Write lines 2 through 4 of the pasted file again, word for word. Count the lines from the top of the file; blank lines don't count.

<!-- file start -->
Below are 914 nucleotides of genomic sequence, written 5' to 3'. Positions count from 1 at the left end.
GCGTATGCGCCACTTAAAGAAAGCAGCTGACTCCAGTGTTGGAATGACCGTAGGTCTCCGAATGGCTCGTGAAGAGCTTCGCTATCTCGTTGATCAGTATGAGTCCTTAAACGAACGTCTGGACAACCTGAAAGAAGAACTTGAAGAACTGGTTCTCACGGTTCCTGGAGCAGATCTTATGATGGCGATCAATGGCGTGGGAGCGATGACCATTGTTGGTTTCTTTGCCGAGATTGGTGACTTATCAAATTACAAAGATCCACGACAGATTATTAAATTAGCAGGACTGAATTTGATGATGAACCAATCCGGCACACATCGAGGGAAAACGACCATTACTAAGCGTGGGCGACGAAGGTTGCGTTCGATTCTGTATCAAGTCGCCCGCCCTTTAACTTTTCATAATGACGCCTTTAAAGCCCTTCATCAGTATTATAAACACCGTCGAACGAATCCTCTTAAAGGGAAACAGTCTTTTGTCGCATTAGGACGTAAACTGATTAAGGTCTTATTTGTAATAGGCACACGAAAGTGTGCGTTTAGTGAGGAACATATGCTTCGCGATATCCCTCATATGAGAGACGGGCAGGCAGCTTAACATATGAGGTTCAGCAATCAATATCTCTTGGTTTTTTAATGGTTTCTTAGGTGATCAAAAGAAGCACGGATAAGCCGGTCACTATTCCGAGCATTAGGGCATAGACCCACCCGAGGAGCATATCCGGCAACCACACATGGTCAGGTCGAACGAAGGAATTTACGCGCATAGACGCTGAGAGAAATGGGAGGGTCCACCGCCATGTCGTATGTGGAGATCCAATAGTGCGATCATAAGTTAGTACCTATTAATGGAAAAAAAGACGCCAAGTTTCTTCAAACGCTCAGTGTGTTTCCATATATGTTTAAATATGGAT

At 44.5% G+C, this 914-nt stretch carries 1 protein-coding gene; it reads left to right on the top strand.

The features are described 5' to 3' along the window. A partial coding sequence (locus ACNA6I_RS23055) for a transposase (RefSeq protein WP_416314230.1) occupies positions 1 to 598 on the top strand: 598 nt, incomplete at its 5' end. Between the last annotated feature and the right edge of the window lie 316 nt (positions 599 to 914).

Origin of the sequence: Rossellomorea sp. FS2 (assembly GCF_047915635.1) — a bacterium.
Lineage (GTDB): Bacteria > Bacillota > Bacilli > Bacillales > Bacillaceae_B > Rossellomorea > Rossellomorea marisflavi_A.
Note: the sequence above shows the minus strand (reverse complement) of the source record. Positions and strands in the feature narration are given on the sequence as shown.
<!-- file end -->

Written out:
GCGTATGCGCCACTTAAAGAAAGCAGCTGACTCCAGTGTTGGAATGACCGTAGGTCTCCGAATGGCTCGTGAAGAGCTTCGCTATCTCGTTGATCAGTATGAGTCCTTAAACGAACGTCTGGACAACCTGAAAGAAGAACTTGAAGAACTGGTTCTCACGGTTCCTGGAGCAGATCTTATGATGGCGATCAATGGCGTGGGAGCGATGACCATTGTTGGTTTCTTTGCCGAGATTGGTGACTTATCAAATTACAAAGATCCACGACAGATTATTAAATTAGCAGGACTGAATTTGATGATGAACCAATCCGGCACACATCGAGGGAAAACGACCATTACTAAGCGTGGGCGACGAAGGTTGCGTTCGATTCTGTATCAAGTCGCCCGCCCTTTAACTTTTCATAATGACGCCTTTAAAGCCCTTCATCAGTATTATAAACACCGTCGAACGAATCCTCTTAAAGGGAAACAGTCTTTTGTCGCATTAGGACGTAAACTGATTAAGGTCTTATTTGTAATAGGCACACGAAAGTGTGCGTTTAGTGAGGAACATATGCTTCGCGATATCCCTCATATGAGAGACGGGCAGGCAGCTTAACATATGAGGTTCAGCAATCAATATCTCTTGGTTTTTTAATGGTTTCTTAGGTGATCAAAAGAAGCACGGATAAGCCGGTCACTATTCCGAGCATTAGGGCATAGACCCACCCGAGGAGCATATCCGGCAACCACACATGGTCAGGTCGAACGAAGGAATTTACGCGCATAGACGCTGAGAGAAATGGGAGGGTCCACCGCCATGTCGTATGTGGAGATCCAATAGTGCGATCATAAGTTAGTACCTATTAATGGAAAAAAAGACGCCAAGTTTCTTCAAACGCTCAGTGTGTTTCCATATATGTTTAAATATGGAT

At 44.5% G+C, this 914-nt stretch carries 1 protein-coding gene; it reads left to right on the top strand.

The features are described 5' to 3' along the window. A partial coding sequence (locus ACNA6I_RS23055) for a transposase (RefSeq protein WP_416314230.1) occupies positions 1 to 598 on the top strand: 598 nt, incomplete at its 5' end. Between the last annotated feature and the right edge of the window lie 316 nt (positions 599 to 914).